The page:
ANZAC Field of Remembrance
This fitting tribute came from an
idea originated by the late Mrs C J Pope, widow of Rear
Admiral Pope. While visiting London she was impressed
by a Field of Remembrance Day held each year in the old
churchyard at St Margaret’s alongside Westminster
Abbey. The Royal British Legion Poppy Factory initiated
the Field of Remembrance – a day on which small wooden
crosses were planted in memory of the fallen.
her return to Australia Mrs Pope enlisted the NSW Guild
in assisting her to organise the first Field in the
grounds of St Andrew’s Cathedral, Sydney. She
continued with her work until her death in 1963 when the
War Widows’ Guild (NSW) took over.
The first ANZAC Field of Remembrance
was held in 1952, and has been held every year since to
commemorate those who gave their lives in the service of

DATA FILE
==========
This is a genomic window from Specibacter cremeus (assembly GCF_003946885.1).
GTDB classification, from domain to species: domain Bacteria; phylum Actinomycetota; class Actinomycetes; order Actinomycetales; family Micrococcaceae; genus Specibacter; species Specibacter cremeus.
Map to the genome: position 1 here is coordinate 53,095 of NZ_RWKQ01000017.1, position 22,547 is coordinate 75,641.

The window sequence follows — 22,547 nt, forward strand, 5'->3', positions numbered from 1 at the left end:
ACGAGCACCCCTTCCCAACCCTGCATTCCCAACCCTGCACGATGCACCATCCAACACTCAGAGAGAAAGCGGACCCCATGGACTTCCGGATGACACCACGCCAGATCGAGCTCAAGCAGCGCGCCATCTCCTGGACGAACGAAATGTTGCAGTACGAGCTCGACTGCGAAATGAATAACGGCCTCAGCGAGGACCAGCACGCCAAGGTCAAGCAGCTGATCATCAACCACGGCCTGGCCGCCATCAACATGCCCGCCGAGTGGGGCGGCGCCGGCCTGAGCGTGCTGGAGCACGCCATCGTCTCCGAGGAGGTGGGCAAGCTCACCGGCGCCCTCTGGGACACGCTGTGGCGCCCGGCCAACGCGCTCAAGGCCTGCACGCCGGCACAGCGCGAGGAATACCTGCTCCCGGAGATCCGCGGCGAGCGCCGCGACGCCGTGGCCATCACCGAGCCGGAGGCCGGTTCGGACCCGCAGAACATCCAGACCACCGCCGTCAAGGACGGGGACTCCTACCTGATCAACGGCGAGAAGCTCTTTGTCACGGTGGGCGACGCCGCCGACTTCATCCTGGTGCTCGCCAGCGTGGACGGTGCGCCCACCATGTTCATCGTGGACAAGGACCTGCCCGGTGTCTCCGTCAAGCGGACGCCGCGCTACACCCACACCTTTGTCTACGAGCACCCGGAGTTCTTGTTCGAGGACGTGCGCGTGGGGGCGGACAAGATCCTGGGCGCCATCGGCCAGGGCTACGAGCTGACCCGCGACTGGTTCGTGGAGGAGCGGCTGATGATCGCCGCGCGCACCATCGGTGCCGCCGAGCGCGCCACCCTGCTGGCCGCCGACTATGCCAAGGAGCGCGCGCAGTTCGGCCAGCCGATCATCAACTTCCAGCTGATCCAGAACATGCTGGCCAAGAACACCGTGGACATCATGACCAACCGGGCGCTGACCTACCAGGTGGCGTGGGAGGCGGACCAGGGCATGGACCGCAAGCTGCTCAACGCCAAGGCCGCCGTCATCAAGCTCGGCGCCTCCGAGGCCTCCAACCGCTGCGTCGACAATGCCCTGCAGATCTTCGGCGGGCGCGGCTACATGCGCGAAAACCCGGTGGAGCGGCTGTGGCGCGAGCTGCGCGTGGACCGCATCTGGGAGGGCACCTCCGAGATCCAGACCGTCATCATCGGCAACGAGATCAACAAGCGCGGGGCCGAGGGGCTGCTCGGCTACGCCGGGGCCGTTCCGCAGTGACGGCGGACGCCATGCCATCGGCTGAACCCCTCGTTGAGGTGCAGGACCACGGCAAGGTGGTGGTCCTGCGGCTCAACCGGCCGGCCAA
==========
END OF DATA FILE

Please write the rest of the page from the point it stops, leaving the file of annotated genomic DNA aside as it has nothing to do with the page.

their country. A non-denominational service is
held prior to ANZAC Day at St Andrew’s with the lesson
read by the Governor of New South Wales. After the
service and the reading of the ‘Ode to the Fallen’ by
the Guild’s President, the Governor plants the first
cross in the Field of Remembrance in memory of the
Unknown Warrior. The Governor is followed by
representatives of the City of Sydney, the New Zealand
Government and the three Services, who also plant
crosses, the RSL and the Guild State President.
The Field of Remembrance is open from
the service until the late afternoon on Anzac Day for
war widows and members of the public to place small
wooden crosses in personal remembrance of their
husbands, relatives and friends who died during or
following war service.